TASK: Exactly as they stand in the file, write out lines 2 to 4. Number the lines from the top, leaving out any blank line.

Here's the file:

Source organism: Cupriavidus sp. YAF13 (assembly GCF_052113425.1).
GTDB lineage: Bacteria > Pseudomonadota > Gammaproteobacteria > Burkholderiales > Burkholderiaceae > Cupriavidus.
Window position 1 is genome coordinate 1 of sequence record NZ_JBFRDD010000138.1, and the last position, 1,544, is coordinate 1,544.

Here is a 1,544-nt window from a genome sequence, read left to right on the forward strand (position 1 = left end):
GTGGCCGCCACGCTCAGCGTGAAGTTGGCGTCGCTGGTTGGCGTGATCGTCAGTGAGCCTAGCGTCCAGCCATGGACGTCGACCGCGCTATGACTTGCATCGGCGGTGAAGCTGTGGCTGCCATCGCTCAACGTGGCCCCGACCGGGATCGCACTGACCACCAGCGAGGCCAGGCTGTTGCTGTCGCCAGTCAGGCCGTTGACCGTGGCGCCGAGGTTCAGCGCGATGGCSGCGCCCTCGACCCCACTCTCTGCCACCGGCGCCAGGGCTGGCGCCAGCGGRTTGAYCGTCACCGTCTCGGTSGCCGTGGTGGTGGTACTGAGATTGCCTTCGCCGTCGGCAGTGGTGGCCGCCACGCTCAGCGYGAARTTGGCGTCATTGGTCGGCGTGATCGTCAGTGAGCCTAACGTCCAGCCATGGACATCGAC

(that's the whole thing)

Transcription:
GTDB lineage: Bacteria > Pseudomonadota > Gammaproteobacteria > Burkholderiales > Burkholderiaceae > Cupriavidus.
Window position 1 is genome coordinate 1 of sequence record NZ_JBFRDD010000138.1, and the last position, 1,544, is coordinate 1,544.

Here is a 1,544-nt window from a genome sequence, read left to right on the forward strand (position 1 = left end):